Thursday, December 21, 2017

Villain Spotlight: King Haggard

The Last Unicorn, by Peter S. Beagle, was published in 1968.  It tells the story of a unicorn who overhears a hunter saying that she is the last of her kind and decides to leave her enchanted forest in search of other unicorns.  She learns of the Red Bull, who drove the unicorns to a far away land, and she meets companions in the magician Schmendrick and Molly Grue, the wife of a bandit leader.  On the journey to the castle of King Haggard they encounter the Red Bull and Schmendrick turns the unicorn into a human to protect her.  They arrive at the castle and seek employment with the king in order to search the castle for signs of the unicorns.  Following clues and braving the lair of the Red Bull, they eventually free the unicorns and destroy the castle.

An animated movie by Rankin/Bass, who had previously done The Hobbit and The Return of the King, was released in 1982 and is surprisingly faithful to the book.  The movie benefited from a fantastic cast including Alan Arkin as Schmendrick the Wizard, Jeff Bridges as Prince Lír, and Christopher Lee as King Haggard.  This movie was a staple of my childhood and remains a favorite with its heavy themes of regret, heroism, fate, and love.  There is a sort of self-awareness the characters show of their roles in the story that I have always found fascinating.
"A quest may not simply be abandoned; unicorns may go unrescued for a long time, but not forever.  A happy ending cannot come in the middle of the story."

The Villain

King Haggard is a haunting and intimidating presence, but he is also sympathetic.  His motivation for holding the unicorns captive in the sea seems more of a curse than anything.  Having seen a unicorn by chance as a young man, nothing in the world compares to the beauty and grace of that vision, and even in old age he cannot look at anything else for long.

"My secrets guard themselves." - King Haggard

His castle is a perfect setting for an RPG.  The decrepit keep sits alone on an impossible rock outcropping overlooking the sea.  The king and his adopted son live here, along with a court magician who is quickly dismissed, but no other servants are seen.  There is a village nearby in the book where the unicorn and her companions learn some background about King Haggard from the innkeeper.  There are monsters nearby, as shown from Prince Lír's heroic quests.  There is definitely a Keep on the Borderlands feel to it, as the castle is remote and isolated in a dangerous land.  While the traditional model presents the keep as a safe space and the dungeon nearby, Haggard's castle places its dungeon very near, giving even the home base a sense of danger.  The lair of the Red Bull is guarded by a devious puzzle, the solution of which is known only to Haggard and an alcoholic undead spirit.  I can't think of another castle in film that I'd port into a game.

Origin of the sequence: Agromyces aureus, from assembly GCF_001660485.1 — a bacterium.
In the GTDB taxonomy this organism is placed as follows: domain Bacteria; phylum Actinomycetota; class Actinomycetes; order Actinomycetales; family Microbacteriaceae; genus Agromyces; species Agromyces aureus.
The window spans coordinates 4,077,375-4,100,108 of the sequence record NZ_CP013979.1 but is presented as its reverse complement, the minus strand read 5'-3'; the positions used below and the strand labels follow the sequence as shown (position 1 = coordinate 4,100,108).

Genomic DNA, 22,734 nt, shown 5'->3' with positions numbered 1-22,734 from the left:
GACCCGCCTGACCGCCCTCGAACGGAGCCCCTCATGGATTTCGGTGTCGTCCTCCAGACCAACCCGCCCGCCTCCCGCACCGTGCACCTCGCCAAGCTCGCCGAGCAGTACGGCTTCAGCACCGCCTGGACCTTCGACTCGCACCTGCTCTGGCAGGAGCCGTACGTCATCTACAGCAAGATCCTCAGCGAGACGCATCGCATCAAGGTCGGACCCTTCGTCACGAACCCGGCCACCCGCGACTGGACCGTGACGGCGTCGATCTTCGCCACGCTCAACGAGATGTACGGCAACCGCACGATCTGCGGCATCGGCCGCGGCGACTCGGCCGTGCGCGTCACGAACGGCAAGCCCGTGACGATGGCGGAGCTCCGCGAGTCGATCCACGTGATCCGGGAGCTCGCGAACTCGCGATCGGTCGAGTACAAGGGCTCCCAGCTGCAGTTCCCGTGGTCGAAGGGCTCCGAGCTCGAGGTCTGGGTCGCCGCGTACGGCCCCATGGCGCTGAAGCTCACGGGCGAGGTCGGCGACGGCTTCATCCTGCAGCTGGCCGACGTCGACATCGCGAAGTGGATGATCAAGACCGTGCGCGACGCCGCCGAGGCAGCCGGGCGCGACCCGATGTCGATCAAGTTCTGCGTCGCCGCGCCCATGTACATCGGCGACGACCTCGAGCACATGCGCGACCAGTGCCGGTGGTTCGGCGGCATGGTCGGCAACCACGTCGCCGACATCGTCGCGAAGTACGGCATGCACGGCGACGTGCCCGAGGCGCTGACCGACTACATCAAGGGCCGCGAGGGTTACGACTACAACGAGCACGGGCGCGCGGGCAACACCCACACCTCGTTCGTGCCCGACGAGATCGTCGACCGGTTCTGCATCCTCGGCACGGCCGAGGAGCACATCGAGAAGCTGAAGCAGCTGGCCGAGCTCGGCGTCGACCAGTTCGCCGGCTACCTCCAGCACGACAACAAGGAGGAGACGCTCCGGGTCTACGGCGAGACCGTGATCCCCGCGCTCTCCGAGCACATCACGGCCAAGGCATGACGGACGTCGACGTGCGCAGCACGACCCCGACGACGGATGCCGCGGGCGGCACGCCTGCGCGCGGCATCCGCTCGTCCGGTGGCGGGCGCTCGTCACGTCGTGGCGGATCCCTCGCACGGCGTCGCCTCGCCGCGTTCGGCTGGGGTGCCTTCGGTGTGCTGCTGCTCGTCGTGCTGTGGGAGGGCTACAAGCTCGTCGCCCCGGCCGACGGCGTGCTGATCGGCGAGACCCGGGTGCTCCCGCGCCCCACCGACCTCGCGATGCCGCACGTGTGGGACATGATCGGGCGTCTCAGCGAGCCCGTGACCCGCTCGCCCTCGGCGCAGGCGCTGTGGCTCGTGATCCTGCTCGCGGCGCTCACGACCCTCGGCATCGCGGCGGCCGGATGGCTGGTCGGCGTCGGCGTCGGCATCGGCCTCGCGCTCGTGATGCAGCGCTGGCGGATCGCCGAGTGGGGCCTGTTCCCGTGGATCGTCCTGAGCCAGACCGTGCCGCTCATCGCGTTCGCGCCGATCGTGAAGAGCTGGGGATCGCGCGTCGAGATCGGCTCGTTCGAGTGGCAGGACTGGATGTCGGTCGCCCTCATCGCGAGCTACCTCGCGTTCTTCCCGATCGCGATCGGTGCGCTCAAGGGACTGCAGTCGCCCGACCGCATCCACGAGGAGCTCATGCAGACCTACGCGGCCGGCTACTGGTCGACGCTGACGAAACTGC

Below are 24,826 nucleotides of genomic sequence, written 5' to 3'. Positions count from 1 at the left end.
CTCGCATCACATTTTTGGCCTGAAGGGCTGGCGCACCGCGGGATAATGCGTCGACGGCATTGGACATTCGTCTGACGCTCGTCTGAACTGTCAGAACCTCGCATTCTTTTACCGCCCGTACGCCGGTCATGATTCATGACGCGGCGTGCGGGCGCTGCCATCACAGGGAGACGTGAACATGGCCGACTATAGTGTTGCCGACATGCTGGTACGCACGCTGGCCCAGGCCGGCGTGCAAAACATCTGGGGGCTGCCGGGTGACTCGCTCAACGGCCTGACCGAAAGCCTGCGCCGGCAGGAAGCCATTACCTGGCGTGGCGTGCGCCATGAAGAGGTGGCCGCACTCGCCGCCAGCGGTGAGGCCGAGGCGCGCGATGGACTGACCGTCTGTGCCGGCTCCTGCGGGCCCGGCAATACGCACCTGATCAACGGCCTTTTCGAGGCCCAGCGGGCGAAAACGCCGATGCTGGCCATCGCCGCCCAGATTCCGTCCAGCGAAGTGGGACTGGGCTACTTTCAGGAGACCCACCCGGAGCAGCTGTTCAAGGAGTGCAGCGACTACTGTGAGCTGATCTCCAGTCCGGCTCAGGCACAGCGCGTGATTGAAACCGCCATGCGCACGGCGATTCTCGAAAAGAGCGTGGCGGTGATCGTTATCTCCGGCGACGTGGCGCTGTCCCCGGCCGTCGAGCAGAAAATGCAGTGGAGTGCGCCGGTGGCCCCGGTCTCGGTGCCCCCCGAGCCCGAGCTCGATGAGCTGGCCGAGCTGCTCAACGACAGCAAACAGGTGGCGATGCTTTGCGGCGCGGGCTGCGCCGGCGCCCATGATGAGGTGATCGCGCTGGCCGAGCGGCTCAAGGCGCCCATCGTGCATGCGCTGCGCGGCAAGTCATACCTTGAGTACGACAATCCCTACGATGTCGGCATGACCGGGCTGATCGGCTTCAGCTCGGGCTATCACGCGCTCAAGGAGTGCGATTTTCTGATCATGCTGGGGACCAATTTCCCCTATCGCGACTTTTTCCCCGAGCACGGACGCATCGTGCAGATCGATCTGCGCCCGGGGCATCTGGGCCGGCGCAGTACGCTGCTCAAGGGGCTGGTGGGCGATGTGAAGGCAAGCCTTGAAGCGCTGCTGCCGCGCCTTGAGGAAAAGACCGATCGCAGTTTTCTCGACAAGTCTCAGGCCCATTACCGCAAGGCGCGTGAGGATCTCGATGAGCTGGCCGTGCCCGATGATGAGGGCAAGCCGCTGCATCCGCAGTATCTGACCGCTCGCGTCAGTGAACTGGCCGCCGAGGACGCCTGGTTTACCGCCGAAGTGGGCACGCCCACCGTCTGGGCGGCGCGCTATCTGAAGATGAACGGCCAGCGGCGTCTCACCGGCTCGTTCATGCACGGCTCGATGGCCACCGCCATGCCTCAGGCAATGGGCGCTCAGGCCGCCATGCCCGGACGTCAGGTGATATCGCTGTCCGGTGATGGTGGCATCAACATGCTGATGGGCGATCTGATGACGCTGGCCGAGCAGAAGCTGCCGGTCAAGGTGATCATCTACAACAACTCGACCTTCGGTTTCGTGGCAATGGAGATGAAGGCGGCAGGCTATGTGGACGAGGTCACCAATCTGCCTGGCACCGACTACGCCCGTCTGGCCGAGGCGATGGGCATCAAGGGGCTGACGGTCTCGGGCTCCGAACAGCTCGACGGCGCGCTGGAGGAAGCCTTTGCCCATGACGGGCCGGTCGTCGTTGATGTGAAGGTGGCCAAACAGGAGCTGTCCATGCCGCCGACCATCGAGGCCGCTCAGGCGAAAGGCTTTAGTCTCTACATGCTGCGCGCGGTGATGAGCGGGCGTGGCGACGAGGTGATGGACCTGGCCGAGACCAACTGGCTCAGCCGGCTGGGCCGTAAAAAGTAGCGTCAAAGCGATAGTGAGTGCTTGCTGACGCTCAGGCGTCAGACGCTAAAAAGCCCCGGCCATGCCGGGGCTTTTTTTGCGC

There are a few fun encounters to be had in this castle.  The undead spirit is a traditional riddle challenge, that can be bypassed through the purveying of wine, or the illusion of such.  A talking cat is somewhat antagonist but can provide useful information if tolerated.  The clock is a fairly standard illusion door, although its destruction by Haggard's sword suggest a material component that players might be able to interact with.  The Red Bull is a nigh-undefeatable foe that, once in its lair, should always be in pursuit.  I would recommend a wandering monster check that decreases down the die chain as time is spent in the lair.  At first it is a 1 on a d20, then a d12, d10, and so on.

An interesting aspect of King Haggard, as an antagonist, is that he never really actively works against the heroes until he destroys the clock.  He even employs them and gives them shelter.  A Haggard-like character would best be used as a patron to the heroes, who happens to have a very evil background secret which might conflict with their ultimate goals.  He is supremely confident in the dungeon he has constructed to deal with any unwanted interlopers.  And he is not an outright homicidal foe, killing for the sake of being a combatant.  He is interested in these strangers simply due to boredom, and his suspicions, and he will entertain their presence as long as they are useful and/or entertaining.

However sympathetic, in the end, King Haggard is a man who keeps a monster in a dungeon in order to hold the most beautiful creatures in the world captive for his personal enjoyment.  He is unequivocally evil.  But he is far more complex than the traditional villain with aspirations of world domination.  He should make a very nice addition to any game world.

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